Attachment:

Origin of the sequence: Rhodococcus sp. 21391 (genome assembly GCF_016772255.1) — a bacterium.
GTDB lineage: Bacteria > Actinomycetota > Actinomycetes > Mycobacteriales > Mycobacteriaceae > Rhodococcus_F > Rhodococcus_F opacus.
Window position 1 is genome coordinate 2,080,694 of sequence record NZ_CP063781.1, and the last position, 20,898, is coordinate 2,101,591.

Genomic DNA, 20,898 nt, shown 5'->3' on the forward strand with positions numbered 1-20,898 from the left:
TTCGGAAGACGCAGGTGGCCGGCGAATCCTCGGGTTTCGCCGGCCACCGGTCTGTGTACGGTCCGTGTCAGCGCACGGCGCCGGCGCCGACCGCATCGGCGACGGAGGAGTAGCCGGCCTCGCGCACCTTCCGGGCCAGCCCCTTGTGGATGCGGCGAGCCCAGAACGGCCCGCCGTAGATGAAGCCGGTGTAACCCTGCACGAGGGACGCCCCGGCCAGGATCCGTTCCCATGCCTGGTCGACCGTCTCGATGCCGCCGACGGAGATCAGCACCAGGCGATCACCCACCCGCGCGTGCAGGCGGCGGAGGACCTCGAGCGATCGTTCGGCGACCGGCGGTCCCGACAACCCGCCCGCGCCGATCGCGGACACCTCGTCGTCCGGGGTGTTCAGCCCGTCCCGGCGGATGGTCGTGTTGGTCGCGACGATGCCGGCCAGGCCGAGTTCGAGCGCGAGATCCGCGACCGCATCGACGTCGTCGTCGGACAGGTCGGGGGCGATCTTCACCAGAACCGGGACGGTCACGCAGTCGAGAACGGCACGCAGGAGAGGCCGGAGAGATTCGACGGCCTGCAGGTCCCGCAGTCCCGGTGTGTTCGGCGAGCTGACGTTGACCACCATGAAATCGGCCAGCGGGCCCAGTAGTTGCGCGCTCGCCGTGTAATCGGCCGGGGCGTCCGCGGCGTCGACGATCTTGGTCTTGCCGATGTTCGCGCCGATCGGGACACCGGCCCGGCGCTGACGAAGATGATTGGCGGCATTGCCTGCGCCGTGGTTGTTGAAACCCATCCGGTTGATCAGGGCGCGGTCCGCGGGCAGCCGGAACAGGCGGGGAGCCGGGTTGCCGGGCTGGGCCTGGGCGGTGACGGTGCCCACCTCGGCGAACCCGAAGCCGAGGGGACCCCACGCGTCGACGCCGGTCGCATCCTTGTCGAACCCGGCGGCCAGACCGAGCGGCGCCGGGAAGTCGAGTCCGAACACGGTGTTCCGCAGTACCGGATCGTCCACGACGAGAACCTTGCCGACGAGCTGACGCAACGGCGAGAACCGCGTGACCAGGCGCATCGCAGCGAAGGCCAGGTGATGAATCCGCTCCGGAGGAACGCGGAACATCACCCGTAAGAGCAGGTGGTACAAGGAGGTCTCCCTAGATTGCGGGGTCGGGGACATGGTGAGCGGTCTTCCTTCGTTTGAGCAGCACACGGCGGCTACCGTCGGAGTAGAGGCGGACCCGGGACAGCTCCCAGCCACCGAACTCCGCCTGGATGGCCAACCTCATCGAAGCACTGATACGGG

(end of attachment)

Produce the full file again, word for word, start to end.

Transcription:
Origin of the sequence: Rhodococcus sp. 21391 (genome assembly GCF_016772255.1) — a bacterium.
GTDB lineage: Bacteria > Actinomycetota > Actinomycetes > Mycobacteriales > Mycobacteriaceae > Rhodococcus_F > Rhodococcus_F opacus.
Window position 1 is genome coordinate 2,080,694 of sequence record NZ_CP063781.1, and the last position, 20,898, is coordinate 2,101,591.

Genomic DNA, 20,898 nt, shown 5'->3' on the forward strand with positions numbered 1-20,898 from the left:
TTCGGAAGACGCAGGTGGCCGGCGAATCCTCGGGTTTCGCCGGCCACCGGTCTGTGTACGGTCCGTGTCAGCGCACGGCGCCGGCGCCGACCGCATCGGCGACGGAGGAGTAGCCGGCCTCGCGCACCTTCCGGGCCAGCCCCTTGTGGATGCGGCGAGCCCAGAACGGCCCGCCGTAGATGAAGCCGGTGTAACCCTGCACGAGGGACGCCCCGGCCAGGATCCGTTCCCATGCCTGGTCGACCGTCTCGATGCCGCCGACGGAGATCAGCACCAGGCGATCACCCACCCGCGCGTGCAGGCGGCGGAGGACCTCGAGCGATCGTTCGGCGACCGGCGGTCCCGACAACCCGCCCGCGCCGATCGCGGACACCTCGTCGTCCGGGGTGTTCAGCCCGTCCCGGCGGATGGTCGTGTTGGTCGCGACGATGCCGGCCAGGCCGAGTTCGAGCGCGAGATCCGCGACCGCATCGACGTCGTCGTCGGACAGGTCGGGGGCGATCTTCACCAGAACCGGGACGGTCACGCAGTCGAGAACGGCACGCAGGAGAGGCCGGAGAGATTCGACGGCCTGCAGGTCCCGCAGTCCCGGTGTGTTCGGCGAGCTGACGTTGACCACCATGAAATCGGCCAGCGGGCCCAGTAGTTGCGCGCTCGCCGTGTAATCGGCCGGGGCGTCCGCGGCGTCGACGATCTTGGTCTTGCCGATGTTCGCGCCGATCGGGACACCGGCCCGGCGCTGACGAAGATGATTGGCGGCATTGCCTGCGCCGTGGTTGTTGAAACCCATCCGGTTGATCAGGGCGCGGTCCGCGGGCAGCCGGAACAGGCGGGGAGCCGGGTTGCCGGGCTGGGCCTGGGCGGTGACGGTGCCCACCTCGGCGAACCCGAAGCCGAGGGGACCCCACGCGTCGACGCCGGTCGCATCCTTGTCGAACCCGGCGGCCAGACCGAGCGGCGCCGGGAAGTCGAGTCCGAACACGGTGTTCCGCAGTACCGGATCGTCCACGACGAGAACCTTGCCGACGAGCTGACGCAACGGCGAGAACCGCGTGACCAGGCGCATCGCAGCGAAGGCCAGGTGATGAATCCGCTCCGGAGGAACGCGGAACATCACCCGTAAGAGCAGGTGGTACAAGGAGGTCTCCCTAGATTGCGGGGTCGGGGACATGGTGAGCGGTCTTCCTTCGTTTGAGCAGCACACGGCGGCTACCGTCGGAGTAGAGGCGGACCCGGGACAGCTCCCAGCCACCGAACTCCGCCTGGATGGCCAACCTCATCGAAGCACTGATACGGG